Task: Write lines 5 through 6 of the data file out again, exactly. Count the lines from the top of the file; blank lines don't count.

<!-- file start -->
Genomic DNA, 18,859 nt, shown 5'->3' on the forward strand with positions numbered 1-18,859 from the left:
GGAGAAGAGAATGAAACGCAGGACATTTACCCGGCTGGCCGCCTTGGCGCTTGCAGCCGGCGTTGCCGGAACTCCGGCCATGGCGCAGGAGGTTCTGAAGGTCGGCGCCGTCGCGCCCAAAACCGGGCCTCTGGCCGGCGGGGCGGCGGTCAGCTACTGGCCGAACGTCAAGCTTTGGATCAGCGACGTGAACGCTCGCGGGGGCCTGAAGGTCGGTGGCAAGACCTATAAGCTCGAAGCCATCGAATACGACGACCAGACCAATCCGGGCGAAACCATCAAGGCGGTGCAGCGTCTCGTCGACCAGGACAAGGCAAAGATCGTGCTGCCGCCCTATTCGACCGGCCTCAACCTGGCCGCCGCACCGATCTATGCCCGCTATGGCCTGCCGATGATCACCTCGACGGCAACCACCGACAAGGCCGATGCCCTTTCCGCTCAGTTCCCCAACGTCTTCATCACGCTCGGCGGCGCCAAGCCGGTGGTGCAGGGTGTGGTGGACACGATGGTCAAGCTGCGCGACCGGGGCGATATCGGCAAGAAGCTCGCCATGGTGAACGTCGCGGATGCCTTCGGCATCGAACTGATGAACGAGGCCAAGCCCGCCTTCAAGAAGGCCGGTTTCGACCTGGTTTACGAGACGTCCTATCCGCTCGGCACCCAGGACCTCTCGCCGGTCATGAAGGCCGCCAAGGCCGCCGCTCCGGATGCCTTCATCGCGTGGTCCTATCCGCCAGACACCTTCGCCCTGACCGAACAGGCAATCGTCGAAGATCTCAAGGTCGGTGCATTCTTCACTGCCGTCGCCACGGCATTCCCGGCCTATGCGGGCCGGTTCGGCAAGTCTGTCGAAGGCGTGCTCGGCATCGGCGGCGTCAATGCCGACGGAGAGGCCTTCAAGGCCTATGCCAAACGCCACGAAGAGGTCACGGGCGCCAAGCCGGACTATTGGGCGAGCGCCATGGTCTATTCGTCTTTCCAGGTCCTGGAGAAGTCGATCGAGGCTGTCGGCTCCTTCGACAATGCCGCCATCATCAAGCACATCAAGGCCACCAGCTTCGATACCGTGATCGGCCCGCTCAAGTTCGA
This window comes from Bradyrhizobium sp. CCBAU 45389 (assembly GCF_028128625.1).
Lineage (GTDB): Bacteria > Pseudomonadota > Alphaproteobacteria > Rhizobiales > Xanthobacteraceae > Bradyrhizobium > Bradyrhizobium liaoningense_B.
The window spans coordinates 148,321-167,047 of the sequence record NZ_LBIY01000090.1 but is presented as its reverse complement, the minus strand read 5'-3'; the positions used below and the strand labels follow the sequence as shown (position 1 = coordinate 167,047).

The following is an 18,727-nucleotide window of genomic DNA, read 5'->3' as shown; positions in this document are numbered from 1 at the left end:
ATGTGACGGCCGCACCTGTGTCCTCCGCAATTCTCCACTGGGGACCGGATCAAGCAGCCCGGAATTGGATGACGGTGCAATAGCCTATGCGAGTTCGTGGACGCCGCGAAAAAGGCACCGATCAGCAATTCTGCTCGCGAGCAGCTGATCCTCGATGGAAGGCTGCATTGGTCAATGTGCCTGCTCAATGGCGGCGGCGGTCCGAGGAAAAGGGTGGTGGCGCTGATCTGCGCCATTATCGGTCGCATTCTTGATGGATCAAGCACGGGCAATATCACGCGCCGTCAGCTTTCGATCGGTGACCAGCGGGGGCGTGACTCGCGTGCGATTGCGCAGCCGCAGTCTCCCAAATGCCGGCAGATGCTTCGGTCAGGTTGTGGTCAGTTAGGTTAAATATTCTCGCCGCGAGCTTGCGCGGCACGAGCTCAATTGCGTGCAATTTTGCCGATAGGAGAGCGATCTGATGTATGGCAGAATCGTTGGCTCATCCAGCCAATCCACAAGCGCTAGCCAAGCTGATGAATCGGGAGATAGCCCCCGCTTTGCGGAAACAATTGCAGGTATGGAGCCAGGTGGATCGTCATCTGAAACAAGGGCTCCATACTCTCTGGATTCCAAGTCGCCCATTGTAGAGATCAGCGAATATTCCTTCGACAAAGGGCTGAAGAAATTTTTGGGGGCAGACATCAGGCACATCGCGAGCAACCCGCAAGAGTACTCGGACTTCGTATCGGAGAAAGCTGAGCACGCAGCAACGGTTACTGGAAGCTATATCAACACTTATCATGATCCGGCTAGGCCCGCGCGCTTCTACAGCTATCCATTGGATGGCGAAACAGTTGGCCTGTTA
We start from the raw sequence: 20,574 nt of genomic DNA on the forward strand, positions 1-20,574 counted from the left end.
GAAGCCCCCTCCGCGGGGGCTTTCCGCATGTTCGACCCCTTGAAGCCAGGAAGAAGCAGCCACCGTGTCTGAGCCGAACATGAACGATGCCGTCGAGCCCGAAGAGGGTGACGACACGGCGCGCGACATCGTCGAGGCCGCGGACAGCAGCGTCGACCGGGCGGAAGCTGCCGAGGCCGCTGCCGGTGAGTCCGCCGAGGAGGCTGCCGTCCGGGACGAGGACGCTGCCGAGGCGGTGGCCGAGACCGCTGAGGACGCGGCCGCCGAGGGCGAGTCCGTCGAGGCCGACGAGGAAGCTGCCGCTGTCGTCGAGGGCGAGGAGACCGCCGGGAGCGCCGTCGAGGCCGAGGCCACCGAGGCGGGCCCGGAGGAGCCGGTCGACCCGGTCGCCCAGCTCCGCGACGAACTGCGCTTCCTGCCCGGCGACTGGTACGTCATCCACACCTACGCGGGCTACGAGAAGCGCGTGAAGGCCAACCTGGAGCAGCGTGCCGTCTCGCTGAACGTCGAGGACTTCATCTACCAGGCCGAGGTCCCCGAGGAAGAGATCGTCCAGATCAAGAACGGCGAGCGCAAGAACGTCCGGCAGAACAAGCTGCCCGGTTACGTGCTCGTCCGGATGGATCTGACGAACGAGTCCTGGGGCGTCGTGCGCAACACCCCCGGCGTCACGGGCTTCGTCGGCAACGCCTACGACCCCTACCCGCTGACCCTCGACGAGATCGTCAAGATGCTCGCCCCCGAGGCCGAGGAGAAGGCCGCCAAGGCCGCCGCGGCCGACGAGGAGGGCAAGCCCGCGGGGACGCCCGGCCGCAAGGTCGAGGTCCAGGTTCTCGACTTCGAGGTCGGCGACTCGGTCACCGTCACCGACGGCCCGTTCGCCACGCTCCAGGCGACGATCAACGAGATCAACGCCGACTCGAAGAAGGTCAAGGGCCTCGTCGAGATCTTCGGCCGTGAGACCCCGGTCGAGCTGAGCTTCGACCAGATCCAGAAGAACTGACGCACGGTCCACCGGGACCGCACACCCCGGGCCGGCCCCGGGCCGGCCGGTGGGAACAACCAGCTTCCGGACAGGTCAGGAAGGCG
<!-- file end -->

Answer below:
The window spans coordinates 148,321-167,047 of the sequence record NZ_LBIY01000090.1 but is presented as its reverse complement, the minus strand read 5'-3'; the positions used below and the strand labels follow the sequence as shown (position 1 = coordinate 167,047).

The following is an 18,727-nucleotide window of genomic DNA, read 5'->3' as shown; positions in this document are numbered from 1 at the left end: